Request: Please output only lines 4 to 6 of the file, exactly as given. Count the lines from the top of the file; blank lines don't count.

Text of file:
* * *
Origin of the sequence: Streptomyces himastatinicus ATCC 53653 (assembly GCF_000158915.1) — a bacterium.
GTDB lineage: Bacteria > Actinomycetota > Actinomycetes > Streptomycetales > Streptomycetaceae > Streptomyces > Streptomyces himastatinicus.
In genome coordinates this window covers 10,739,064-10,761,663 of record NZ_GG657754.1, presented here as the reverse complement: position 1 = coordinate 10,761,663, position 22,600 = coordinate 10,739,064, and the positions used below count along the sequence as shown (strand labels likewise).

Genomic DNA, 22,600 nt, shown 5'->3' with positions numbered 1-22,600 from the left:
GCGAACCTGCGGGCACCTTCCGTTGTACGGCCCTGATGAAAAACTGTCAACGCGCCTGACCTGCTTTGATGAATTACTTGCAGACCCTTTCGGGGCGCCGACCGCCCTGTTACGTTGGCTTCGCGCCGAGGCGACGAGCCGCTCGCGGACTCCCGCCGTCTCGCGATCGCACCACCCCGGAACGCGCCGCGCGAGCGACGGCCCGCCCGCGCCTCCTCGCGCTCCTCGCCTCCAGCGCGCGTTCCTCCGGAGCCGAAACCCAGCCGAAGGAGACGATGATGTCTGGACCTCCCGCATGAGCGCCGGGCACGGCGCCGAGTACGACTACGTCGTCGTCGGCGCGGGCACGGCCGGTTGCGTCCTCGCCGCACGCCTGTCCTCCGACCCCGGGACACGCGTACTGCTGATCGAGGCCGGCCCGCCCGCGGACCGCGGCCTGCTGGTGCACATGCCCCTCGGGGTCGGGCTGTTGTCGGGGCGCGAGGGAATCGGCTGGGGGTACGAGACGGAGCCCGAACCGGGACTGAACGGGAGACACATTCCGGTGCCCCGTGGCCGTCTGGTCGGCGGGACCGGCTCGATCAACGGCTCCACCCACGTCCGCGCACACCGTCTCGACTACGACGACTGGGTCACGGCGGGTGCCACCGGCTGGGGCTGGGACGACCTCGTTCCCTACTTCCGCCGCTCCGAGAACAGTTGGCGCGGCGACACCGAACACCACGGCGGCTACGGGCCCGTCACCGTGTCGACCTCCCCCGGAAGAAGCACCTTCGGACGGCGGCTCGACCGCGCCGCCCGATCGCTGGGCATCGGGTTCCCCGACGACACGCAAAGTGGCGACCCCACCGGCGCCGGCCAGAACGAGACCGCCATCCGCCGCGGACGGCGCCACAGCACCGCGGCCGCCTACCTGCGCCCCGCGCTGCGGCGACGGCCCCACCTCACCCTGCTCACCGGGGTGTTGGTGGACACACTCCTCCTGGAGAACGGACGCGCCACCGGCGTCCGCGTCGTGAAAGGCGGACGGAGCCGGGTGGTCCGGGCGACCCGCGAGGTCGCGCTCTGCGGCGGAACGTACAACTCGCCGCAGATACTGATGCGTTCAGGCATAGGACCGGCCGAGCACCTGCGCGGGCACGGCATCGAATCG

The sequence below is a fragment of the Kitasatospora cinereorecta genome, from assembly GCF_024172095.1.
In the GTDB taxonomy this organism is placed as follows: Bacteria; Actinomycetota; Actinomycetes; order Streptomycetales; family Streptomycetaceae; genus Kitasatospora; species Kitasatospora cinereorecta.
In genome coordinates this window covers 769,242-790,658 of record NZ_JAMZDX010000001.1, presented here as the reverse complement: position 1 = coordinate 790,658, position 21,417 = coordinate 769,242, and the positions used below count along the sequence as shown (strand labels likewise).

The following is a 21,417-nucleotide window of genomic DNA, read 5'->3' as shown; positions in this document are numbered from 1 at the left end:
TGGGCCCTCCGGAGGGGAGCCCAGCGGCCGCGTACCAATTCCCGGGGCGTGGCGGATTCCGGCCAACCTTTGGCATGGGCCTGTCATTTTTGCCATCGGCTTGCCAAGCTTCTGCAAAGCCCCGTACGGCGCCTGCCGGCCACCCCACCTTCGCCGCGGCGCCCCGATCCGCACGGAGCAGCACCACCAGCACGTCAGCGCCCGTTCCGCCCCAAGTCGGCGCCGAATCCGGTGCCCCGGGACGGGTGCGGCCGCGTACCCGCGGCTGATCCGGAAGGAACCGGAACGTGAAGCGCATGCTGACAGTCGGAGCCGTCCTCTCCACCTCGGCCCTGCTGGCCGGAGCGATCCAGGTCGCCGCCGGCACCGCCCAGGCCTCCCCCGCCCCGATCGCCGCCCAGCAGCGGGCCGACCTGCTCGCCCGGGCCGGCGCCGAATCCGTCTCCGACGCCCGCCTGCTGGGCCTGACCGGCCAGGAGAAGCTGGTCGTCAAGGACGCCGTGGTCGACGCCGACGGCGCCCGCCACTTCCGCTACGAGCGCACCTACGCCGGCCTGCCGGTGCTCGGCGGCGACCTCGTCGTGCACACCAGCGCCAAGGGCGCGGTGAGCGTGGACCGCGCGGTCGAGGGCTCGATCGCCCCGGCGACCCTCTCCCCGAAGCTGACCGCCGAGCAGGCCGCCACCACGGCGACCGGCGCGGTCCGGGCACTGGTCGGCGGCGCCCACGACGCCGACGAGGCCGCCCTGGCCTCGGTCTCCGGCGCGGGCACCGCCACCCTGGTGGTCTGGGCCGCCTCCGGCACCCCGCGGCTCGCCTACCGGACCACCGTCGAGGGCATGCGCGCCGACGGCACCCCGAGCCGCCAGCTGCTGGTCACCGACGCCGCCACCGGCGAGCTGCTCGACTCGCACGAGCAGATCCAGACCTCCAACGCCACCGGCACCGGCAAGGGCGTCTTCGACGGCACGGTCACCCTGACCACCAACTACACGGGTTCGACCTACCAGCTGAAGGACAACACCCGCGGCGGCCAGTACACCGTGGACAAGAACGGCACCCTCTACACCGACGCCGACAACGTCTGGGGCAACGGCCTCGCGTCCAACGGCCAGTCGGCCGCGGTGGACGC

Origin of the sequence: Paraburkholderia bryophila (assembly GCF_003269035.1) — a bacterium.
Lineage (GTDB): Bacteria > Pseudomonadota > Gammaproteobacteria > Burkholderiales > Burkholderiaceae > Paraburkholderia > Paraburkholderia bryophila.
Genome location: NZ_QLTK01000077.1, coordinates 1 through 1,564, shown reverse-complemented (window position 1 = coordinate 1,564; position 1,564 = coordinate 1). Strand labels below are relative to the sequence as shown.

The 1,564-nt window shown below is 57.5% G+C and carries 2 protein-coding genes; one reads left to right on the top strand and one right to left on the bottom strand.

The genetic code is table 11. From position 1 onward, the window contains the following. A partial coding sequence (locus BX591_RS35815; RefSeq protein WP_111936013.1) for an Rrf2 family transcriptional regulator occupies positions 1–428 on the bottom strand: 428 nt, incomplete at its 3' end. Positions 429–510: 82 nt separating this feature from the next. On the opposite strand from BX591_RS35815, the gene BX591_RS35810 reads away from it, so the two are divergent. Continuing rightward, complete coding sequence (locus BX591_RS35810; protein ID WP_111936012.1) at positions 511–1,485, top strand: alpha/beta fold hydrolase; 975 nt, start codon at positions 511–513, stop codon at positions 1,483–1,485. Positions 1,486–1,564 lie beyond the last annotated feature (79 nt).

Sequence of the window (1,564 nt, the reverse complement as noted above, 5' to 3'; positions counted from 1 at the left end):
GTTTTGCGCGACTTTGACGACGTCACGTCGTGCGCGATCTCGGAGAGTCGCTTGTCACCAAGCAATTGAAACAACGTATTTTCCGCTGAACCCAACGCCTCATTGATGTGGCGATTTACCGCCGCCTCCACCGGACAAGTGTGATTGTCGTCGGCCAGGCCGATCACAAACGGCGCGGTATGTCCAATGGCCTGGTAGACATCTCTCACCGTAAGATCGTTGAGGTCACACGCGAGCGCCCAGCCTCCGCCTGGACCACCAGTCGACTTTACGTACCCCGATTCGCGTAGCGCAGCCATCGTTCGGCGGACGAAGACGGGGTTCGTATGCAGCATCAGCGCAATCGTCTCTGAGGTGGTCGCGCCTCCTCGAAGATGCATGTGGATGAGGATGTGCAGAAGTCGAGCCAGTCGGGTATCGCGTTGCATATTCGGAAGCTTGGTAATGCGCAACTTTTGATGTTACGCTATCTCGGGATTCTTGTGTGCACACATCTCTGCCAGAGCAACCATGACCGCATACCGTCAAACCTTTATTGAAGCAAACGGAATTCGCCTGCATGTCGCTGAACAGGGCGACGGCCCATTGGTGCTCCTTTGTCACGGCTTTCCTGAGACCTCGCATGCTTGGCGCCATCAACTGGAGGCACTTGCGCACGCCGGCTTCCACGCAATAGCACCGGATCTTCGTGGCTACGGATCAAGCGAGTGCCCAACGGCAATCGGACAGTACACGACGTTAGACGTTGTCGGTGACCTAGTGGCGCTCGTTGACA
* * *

Genomic DNA, 22,600 nt, shown 5'->3' with positions numbered 1-22,600 from the left:
GCGAACCTGCGGGCACCTTCCGTTGTACGGCCCTGATGAAAAACTGTCAACGCGCCTGACCTGCTTTGATGAATTACTTGCAGACCCTTTCGGGGCGCCGACCGCCCTGTTACGTTGGCTTCGCGCCGAGGCGACGAGCCGCTCGCGGACTCCCGCCGTCTCGCGATCGCACCACCCCGGAACGCGCCGCGCGAGCGACGGCCCGCCCGCGCCTCCTCGCGCTCCTCGCCTCCAGCGCGCGTTCCTCCGGAGCCGAAACCCAGCCGAAGGAGACGATGATGTCTGGACCTCCCGCATGAGCGCCGGGCACGGCGCCGAGTACGACTACGTCGTCGTCGGCGCGGGCACGGCCGGTTGCGTCCTCGCCGCACGCCTGTCCTCCGACCCCGGGACACGCGTACTGCTGATCGAGGCCGGCCCGCCCGCGGACCGCGGCCTGCTGGTGCACATGCCCCTCGGGGTCGGGCTGTTGTCGGGGCGCGAGGGAATCGGCTGGGGGTACGAGACGGAGCCCGAACCGGGACTGAACGGGAGACACATTCCGGTGCCCCGTGGCCGTCTGGTCGGCGGGACCGGCTCGATCAACGGCTCCACCCACGTCCGCGCACACCGTCTCGACTACGACGACTGGGTCACGGCGGGTGCCACCGGCTGGGGCTGGGACGACCTCGTTCCCTACTTCCGCCGCTCCGAGAACAGTTGGCGCGGCGACACCGAACACCACGGCGGCTACGGGCCCGTCACCGTGTCGACCTCCCCCGGAAGAAGCACCTTCGGACGGCGGCTCGACCGCGCCGCCCGATCGCTGGGCATCGGGTTCCCCGACGACACGCAAAGTGGCGACCCCACCGGCGCCGGCCAGAACGAGACCGCCATCCGCCGCGGACGGCGCCACAGCACCGCGGCCGCCTACCTGCGCCCCGCGCTGCGGCGACGGCCCCACCTCACCCTGCTCACCGGGGTGTTGGTGGACACACTCCTCCTGGAGAACGGACGCGCCACCGGCGTCCGCGTCGTGAAAGGCGGACGGAGCCGGGTGGTCCGGGCGACCCGCGAGGTCGCGCTCTGCGGCGGAACGTACAACTCGCCGCAGATACTGATGCGTTCAGGCATAGGACCGGCCGAGCACCTGCGCGGGCACGGCATCGAATCG

The sequence below is a fragment of the Kitasatospora cinereorecta genome, from assembly GCF_024172095.1.